So over the next few years, this group is going to work to identify new infrastructure projects that we can invest in and develop together. Together.
This meeting is just a first step, a chance to demonstrate the value of this new format for cooperation between our four nations. And I'm looking forward to staying closely connected and engaged at the leaders' level as we build out the scope of the I2U2 and work together for everyone. We can do a great deal if we stick together.
So I want to thank you all for having this—agreeing to proceed this way. I think we can do some great things. Thank you.
Moderator. Thank you, Mr. President. It is my honor to invite the Prime Minister of the Republic of India, His Excellency Narendra Modi, to deliver his opening statement.
Prime Minister Modi. Your Excellency Prime Minister Lapid, your Highness Sheikh Mohamed bin Zayed Al Nahyan, Your Excellency President Biden:
First of all, my warmest congratulations and best wishes to Prime Minister Lapid on assuming the office of Prime Minister. My heartfelt thanks to him as well for hosting today's summit.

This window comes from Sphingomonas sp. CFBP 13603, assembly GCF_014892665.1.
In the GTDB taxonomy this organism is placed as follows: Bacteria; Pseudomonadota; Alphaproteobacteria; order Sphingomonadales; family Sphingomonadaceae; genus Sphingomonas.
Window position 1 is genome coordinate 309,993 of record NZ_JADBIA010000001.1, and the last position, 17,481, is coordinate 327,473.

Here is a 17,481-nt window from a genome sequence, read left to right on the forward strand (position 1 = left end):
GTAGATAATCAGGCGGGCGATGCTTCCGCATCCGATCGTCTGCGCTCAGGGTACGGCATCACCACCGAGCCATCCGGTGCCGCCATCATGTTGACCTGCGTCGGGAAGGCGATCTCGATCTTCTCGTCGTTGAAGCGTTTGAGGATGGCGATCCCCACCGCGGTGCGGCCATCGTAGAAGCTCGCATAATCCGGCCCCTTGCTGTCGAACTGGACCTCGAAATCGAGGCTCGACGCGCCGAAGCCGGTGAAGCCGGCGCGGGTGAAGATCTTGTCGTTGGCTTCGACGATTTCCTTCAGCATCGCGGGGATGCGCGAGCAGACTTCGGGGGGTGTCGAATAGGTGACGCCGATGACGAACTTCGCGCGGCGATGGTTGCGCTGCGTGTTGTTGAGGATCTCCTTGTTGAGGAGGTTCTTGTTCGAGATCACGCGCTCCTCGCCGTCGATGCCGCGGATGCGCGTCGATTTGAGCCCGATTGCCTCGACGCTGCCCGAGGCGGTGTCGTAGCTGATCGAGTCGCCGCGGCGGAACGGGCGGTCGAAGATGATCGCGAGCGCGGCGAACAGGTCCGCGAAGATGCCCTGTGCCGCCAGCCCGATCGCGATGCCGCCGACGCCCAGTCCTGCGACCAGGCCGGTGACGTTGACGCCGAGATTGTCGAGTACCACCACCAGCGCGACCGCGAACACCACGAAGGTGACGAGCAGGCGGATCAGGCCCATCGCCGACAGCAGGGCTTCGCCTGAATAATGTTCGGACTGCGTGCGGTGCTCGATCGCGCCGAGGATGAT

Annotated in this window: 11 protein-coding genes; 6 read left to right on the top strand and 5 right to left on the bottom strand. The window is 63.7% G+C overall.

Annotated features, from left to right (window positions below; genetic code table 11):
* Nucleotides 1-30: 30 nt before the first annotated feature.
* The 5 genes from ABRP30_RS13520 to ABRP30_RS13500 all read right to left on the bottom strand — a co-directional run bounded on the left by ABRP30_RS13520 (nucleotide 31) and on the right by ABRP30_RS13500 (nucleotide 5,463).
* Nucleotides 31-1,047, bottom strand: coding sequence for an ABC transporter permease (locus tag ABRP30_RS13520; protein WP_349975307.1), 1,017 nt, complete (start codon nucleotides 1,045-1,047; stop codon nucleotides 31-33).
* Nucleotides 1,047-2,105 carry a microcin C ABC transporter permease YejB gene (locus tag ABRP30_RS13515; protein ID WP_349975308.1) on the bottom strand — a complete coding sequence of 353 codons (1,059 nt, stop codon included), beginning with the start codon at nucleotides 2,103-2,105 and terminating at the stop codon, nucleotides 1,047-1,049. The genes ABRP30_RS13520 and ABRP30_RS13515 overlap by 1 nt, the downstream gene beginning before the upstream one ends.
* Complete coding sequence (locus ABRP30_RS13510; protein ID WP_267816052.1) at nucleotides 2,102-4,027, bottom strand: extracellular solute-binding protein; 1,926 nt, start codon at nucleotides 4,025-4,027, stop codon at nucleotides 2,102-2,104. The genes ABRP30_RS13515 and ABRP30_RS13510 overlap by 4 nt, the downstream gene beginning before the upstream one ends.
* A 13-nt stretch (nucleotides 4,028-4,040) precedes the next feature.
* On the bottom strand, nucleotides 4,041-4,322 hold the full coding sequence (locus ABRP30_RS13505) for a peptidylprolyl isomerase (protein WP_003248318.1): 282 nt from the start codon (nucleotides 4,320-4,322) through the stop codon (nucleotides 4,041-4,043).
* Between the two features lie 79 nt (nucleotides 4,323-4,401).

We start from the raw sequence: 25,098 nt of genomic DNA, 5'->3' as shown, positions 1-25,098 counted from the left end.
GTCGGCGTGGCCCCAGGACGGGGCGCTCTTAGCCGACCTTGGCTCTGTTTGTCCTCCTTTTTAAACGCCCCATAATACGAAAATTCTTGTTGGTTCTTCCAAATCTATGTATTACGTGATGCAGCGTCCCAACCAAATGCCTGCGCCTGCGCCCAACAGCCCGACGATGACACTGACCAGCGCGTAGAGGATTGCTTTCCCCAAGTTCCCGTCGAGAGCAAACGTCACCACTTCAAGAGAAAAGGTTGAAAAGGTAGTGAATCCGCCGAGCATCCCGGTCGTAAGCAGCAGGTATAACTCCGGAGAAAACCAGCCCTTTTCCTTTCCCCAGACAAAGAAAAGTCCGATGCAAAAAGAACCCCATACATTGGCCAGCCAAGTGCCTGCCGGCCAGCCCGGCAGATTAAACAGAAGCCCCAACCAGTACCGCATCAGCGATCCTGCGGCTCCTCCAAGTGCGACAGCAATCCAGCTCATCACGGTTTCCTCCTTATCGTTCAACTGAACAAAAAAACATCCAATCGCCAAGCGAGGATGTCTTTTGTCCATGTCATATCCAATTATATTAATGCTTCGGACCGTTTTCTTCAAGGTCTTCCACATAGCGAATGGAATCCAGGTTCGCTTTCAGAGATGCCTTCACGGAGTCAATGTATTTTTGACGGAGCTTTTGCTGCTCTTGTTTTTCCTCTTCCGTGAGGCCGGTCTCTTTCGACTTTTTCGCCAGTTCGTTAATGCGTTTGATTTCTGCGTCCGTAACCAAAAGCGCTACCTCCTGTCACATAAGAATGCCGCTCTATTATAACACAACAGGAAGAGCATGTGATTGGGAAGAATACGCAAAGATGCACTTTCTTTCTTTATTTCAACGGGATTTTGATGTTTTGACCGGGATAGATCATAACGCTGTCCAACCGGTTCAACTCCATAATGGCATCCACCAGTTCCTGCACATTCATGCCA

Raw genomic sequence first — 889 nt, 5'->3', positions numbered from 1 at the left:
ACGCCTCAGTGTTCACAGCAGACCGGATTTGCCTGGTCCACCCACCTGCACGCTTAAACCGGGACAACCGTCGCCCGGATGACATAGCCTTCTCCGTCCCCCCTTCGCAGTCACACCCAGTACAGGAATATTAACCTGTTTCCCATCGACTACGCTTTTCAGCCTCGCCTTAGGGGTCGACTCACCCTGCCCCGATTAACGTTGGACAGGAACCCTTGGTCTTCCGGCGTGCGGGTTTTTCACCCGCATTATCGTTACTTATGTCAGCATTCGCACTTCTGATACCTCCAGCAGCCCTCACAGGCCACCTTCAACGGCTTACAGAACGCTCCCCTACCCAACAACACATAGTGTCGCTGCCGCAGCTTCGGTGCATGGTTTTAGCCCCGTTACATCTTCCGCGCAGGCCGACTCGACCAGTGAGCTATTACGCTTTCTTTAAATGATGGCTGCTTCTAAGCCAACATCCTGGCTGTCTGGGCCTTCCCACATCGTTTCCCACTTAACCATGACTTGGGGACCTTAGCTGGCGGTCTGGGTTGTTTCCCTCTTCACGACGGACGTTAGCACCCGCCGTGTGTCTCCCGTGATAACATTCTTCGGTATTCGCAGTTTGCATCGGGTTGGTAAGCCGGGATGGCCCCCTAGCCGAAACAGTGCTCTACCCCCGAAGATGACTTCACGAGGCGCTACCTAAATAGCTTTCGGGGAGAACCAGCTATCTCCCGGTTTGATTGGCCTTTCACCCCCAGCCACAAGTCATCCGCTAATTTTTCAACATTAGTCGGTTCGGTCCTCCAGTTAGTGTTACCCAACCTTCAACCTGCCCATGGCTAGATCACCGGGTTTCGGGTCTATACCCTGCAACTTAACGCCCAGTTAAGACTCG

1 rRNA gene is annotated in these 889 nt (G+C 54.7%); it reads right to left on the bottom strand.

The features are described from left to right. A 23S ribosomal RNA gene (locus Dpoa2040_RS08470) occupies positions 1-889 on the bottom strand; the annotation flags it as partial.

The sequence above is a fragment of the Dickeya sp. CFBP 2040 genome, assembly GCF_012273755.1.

This truly is a meeting of strategic partners. We are all good friends as well, and there are a lot of similarities in our approach and in our interests.
Excellencies, Your Highness: The I2U2 has established a positive agenda from its very first summit today. We have identified joint projects in several areas and have also made a roadmap to take them forward. In the I2U2 framework, we have agreed to increase joint investment in six important areas: water, energy, transport, space, health, and food security. It is clear that both the vision and agenda of I2U2 are progressive and practical.